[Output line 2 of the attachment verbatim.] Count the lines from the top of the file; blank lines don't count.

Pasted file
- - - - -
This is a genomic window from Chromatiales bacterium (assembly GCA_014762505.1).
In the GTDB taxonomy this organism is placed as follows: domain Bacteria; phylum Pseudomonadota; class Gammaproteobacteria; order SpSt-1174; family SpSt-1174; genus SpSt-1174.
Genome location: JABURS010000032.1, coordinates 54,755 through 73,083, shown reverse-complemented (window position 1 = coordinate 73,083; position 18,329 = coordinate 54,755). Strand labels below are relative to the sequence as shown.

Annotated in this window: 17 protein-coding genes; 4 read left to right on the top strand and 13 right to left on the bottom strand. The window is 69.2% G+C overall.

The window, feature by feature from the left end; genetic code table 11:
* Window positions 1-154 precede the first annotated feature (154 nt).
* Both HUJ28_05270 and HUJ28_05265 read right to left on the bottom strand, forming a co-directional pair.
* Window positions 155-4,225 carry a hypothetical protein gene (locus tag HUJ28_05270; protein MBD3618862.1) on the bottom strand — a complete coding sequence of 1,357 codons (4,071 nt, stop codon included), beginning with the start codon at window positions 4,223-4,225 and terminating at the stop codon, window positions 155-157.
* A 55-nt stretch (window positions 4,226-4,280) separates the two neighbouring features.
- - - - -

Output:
In the GTDB taxonomy this organism is placed as follows: domain Bacteria; phylum Pseudomonadota; class Gammaproteobacteria; order SpSt-1174; family SpSt-1174; genus SpSt-1174.